ABU DHABI, 7 November 2019 – The 18th session of the United Nations Industrial Development Organization (UNIDO) General Conference concluded today, providing the Organization clear indications under the new Abu Dhabi Declaration, to accelerate inclusive and sustainable industrial development (ISID) for the realization of the 2030 Agenda by strengthening partnerships with the private sector and harnessing the potential of Fourth Industrial Revolution technologies.
“In planning this 18th session of the UNIDO General Conference under the theme of “Industry 2030 – Innovate. Connect. Transform our Future”, we followed our vision towards the world we want by the year 2030,” said Director General LI Yong in his closing remarks. “This vision is based on stronger international cooperation, with industries that are inclusive and sustainable, driving a low-carbon, climate-smart economy that provides decent jobs, inclusive growth, shared prosperity and that empowers all people in all countries.”
Co-hosted with the UAE, the Conference, which brought together more than 1,700 people from all around the world, highlighted achievements through an interactive exhibition and a series of side-events focusing on today’s most relevant topics for UNIDO Member States, including gender, circular economy, youth and entrepreneurship, Industry 4.0, industrial parks, sustainable energy and partnerships.
Some highlights of the week include the appointment of Elisabetta Illy as UNIDO Goodwill Ambassador; the signing of a Country Programme for Madagascar; the exchange of letters with the Government of Côte d’Ivoire; the signing of joint declarations with Huawei and Nornickel, and of a project document on a sustainable industrial zone as part of the PCP for Peru; and the launch of the World Entrepreneurs Investment Forum and of UNIDO’s Industrial Analytics Platform, Industrial Development Report 2020 and Strategy for Gender Equality and the Empowerment of Women 2020-2023.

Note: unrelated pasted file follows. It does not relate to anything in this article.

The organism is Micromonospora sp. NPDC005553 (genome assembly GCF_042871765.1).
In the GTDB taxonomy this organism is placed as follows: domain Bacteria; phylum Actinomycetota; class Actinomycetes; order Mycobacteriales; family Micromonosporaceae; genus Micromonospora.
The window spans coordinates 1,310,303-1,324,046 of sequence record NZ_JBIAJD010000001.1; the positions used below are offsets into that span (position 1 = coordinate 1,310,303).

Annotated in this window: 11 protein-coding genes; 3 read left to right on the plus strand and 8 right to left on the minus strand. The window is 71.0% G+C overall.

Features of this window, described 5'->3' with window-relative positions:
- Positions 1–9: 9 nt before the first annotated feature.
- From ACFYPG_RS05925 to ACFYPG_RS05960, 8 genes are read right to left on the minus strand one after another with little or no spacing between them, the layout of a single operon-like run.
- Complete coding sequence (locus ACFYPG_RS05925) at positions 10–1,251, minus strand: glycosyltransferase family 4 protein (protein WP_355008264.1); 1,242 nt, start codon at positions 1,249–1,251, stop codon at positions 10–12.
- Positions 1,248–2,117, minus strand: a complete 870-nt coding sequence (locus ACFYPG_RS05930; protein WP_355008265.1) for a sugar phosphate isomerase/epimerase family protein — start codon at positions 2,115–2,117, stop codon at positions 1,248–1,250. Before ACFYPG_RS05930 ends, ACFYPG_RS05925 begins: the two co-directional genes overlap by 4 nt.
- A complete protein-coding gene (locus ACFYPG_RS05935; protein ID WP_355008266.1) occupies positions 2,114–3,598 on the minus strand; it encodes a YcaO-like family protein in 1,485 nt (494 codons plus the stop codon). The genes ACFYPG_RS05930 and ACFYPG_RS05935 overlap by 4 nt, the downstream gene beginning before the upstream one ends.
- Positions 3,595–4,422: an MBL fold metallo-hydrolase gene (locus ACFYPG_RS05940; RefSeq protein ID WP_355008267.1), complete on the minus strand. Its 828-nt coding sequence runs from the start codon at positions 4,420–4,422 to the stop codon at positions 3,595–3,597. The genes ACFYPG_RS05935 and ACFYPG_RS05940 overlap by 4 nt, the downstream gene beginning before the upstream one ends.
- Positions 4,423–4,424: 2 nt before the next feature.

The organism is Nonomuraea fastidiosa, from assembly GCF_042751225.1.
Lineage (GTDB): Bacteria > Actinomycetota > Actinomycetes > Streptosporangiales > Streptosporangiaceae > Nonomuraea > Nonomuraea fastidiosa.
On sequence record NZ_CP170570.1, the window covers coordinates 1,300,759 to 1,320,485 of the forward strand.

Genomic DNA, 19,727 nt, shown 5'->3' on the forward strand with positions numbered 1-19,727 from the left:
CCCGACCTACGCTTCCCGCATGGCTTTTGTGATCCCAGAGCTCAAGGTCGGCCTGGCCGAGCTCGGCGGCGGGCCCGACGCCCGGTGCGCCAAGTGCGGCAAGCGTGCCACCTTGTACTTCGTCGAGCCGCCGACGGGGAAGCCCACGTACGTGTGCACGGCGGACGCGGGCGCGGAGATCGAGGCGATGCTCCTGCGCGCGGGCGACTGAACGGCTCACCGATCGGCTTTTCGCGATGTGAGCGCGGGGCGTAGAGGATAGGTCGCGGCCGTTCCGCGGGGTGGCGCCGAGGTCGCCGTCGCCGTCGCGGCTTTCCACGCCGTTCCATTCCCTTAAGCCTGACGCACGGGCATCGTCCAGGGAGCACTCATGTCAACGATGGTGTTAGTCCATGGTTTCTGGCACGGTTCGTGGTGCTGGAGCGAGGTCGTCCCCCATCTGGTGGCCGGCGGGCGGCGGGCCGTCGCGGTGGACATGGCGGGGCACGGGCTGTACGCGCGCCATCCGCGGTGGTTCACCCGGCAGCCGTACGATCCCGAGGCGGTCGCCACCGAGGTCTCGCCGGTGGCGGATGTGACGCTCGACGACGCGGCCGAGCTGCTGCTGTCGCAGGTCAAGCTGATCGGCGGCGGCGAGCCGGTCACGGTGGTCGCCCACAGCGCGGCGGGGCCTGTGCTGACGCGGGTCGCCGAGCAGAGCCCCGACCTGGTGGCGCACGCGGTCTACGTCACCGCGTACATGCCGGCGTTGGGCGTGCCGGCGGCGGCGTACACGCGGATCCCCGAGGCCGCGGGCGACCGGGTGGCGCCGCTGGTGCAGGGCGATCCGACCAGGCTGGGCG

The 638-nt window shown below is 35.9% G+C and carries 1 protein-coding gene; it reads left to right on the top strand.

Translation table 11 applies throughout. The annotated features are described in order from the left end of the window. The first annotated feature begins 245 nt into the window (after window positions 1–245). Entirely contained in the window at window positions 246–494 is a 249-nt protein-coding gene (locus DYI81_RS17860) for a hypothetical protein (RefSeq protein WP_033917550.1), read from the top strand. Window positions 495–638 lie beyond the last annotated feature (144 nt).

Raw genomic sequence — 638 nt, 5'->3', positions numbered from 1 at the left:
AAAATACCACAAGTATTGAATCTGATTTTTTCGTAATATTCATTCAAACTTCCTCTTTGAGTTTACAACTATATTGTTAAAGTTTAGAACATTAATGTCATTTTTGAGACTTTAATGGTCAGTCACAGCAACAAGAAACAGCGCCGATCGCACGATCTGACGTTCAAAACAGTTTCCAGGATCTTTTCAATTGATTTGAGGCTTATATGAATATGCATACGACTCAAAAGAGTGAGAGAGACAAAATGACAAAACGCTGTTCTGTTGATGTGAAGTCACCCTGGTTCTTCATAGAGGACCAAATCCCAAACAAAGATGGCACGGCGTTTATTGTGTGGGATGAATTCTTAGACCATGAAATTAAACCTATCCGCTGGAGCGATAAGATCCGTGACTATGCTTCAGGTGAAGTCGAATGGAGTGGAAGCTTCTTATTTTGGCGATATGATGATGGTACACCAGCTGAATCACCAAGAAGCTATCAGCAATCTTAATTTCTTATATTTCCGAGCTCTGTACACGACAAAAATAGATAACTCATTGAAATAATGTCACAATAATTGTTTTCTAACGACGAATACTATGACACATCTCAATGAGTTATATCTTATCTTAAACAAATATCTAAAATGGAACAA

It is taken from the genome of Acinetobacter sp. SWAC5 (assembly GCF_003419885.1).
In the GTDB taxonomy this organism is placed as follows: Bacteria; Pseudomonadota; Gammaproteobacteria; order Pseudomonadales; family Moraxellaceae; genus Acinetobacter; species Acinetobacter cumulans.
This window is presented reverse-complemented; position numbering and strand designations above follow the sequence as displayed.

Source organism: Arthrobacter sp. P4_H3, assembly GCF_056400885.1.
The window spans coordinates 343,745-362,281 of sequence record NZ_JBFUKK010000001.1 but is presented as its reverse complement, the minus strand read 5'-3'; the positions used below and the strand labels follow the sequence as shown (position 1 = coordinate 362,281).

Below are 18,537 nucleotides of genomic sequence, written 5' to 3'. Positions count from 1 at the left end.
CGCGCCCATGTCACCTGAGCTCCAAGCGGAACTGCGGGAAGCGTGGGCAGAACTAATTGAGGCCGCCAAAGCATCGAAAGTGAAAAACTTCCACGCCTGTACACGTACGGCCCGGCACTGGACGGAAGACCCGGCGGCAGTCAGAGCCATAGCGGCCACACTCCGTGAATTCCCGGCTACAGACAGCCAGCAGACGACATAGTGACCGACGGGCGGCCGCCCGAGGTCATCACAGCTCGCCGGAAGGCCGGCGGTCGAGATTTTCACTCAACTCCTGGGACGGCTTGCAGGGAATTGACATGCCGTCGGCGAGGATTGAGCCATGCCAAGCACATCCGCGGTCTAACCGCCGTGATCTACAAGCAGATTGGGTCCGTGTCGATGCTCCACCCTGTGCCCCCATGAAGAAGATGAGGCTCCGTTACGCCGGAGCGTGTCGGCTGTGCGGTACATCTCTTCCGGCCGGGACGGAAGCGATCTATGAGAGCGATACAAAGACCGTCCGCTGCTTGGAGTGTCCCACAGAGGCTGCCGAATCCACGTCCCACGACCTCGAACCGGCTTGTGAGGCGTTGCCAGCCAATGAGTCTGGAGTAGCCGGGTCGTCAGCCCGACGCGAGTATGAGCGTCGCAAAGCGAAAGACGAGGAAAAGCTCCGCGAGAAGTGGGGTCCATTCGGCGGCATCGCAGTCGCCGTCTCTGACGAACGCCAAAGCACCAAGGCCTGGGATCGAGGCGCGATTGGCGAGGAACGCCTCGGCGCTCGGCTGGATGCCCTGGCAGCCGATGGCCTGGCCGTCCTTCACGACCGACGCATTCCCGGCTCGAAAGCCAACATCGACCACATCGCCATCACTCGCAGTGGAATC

In addition, important documents were adopted including the LDC Ministerial Declaration as well as resolutions on the Third Industrial Development Decade for Africa (IDDA III), Small Island Developing States (SIDS), and middle-income countries.
“Your support and guidance reassures us that we are on the right track to fulfil our mandate of inclusive and sustainable industrial development. This General Conference is a milestone and also a starting point to join in the global call for action, entering the final decade towards Industry 2030,” said DG LI Yong. “Please join me in applauding the leadership of the UAE in driving with UNIDO the advancement of global industrial cooperation.”
The UAE Minister of Energy and Industry, Suhail Mohamed Faraj Al Mazrouei added, “Abu Dhabi Declaration is going to hopefully transform the way that we work together, highlighting the role of the private sector and of the financial institutions in the development of all of the member countries. As countries, we cannot do it alone. We need strong partnerships.”
Following sessions in Thailand in 1987, Cameroon in 1993, and Peru in 2013, this is the fourth time since becoming a specialized agency that the UNIDO General Conference takes place away from the Organization’s headquarters in Vienna, Austria.
UNIDO industrial development report presents fresh evidence on the future of industrialization in the context of a technological paradigm shift
ABU DHABI, 5 November 2019 – The United Nations Industrial Development Organization (UNIDO) launched its 2020 Industrial Development Report (IDR) on Industrializing in the digital age at an event held on the sidelines of the eighteenth Session of the UNIDO General Conference.